Exchange Traded Funds, also known as ETFs are a basket of securities merged into one and sold on stock exchanges globally. ETFs exist across all asset classes so you could have an ETF consisting of commodities, stocks, currencies etc. They are basically a way of having your hand in different pots but being able to acquire all these pots for one price, at the same time. My little analogy is basically one for diversification. An idea that you’ll hear over and over within Bloomberg, lecturers or amongst Asset managers and its simply the idea of lowering the risk associated with share/commodity price swings by investing in a variety of shares, across different sectors or commodities in different industries I.e. copper for electricity cables, Oranges for consumption. However, in this case I will be focussing on stocks. It ensures that when one particular stock, in a given industry is down, one stock in another industry could be up and so they sort of cancel each other out, which essentially protects from risk of greater losses and could potentially lead to greater returns if three or four industries are performing well at the same time for example. Now, why am I going over ETFs? Some of you might be thinking I could individually just buy my own shares in different industries without buying an ETF and I would be just fine. That is true! You are ready to invest my friend! However, ETFs are usually seen as being a more cost-effective way of investing particularly amongst passive investors.
My particular focus on ETFs is in an area that I love to read about and monitor on the news as I feel it’s one of the most exciting things about stock exchanges. An initial public offering or ‘IPO’ is the day in which a company lists on an exchange for the very first time. Majority of the time, this is a day when the company will raise the most money on a single day of trading and usually makes for some interesting numbers whenever a company lists. Recently Uber had placed an IPO on the New York Stock Exchange (NYSE) raising $82 billion on the day (What followed was tragic as the share price fell over 7% in the next couple of days post IPO but this is for another day). Now one thing that people struggle with (especially retail investors) is being able to buy shares in companies that are seeking to list as they may not necessarily track IPOs actively. Thus, bring forth ‘IPO-focussed ETFs’ which are basically what it says they are. As 2019 has been a year for IPOs particularly within the car hauling industry (Lyft and Uber both listing) as well as the likes of Pinterest, Zoom, Airbnb and Saudi Aramco all looking to list, seeking opportunities to buy into IPO ETFs are one of the ways to seek gains in the market.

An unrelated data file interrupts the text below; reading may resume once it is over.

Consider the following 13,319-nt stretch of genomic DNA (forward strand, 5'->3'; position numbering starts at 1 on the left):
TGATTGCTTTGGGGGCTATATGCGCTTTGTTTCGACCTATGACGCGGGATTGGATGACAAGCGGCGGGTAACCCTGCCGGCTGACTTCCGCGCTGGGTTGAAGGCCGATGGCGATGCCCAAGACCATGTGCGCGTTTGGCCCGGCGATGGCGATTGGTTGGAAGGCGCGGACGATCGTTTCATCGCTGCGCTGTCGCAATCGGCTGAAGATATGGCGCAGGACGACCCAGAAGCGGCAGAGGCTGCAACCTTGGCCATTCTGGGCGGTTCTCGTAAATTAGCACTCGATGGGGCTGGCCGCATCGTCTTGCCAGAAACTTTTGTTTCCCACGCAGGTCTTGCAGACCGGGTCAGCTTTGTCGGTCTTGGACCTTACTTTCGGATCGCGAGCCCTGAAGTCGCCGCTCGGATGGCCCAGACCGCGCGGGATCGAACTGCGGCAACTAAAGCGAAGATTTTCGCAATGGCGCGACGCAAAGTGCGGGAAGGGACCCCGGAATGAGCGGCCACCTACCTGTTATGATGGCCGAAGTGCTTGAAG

A number of ETF IPOs have performed well with one known as the First Trust US Equity Opportunities ETF (ticker: FPX US) outperforming the S&P500 and Russell 3000 over the last 10 years in terms of annual average returns, according to an article by ETF Strategy. This ETF tracks the IPOX 100 US Index, which consists of the 100 largest US stocks in the IPOX Global Composite Index. The relevance to IPOs is the fact that this ETF tends to capture companies 6 days after their listing and holds these for four years which gives investors exposure to all the potential upside after the initial listing. At the end of the day, IPO ETFs present an alternative strategy to adopt in investing that should be looked at as a route to expose yourself to a variety of stocks which isn’t a bad thing to do, unless you’re Michael Burry of course! Cheers
Disclaimer: Do not take any of the opinions shared here as Investment advice. Whenever you want to start investing make sure you do your own research and seek professional advice for any investment decisions you make in the future. Hope you enjoyed the read!
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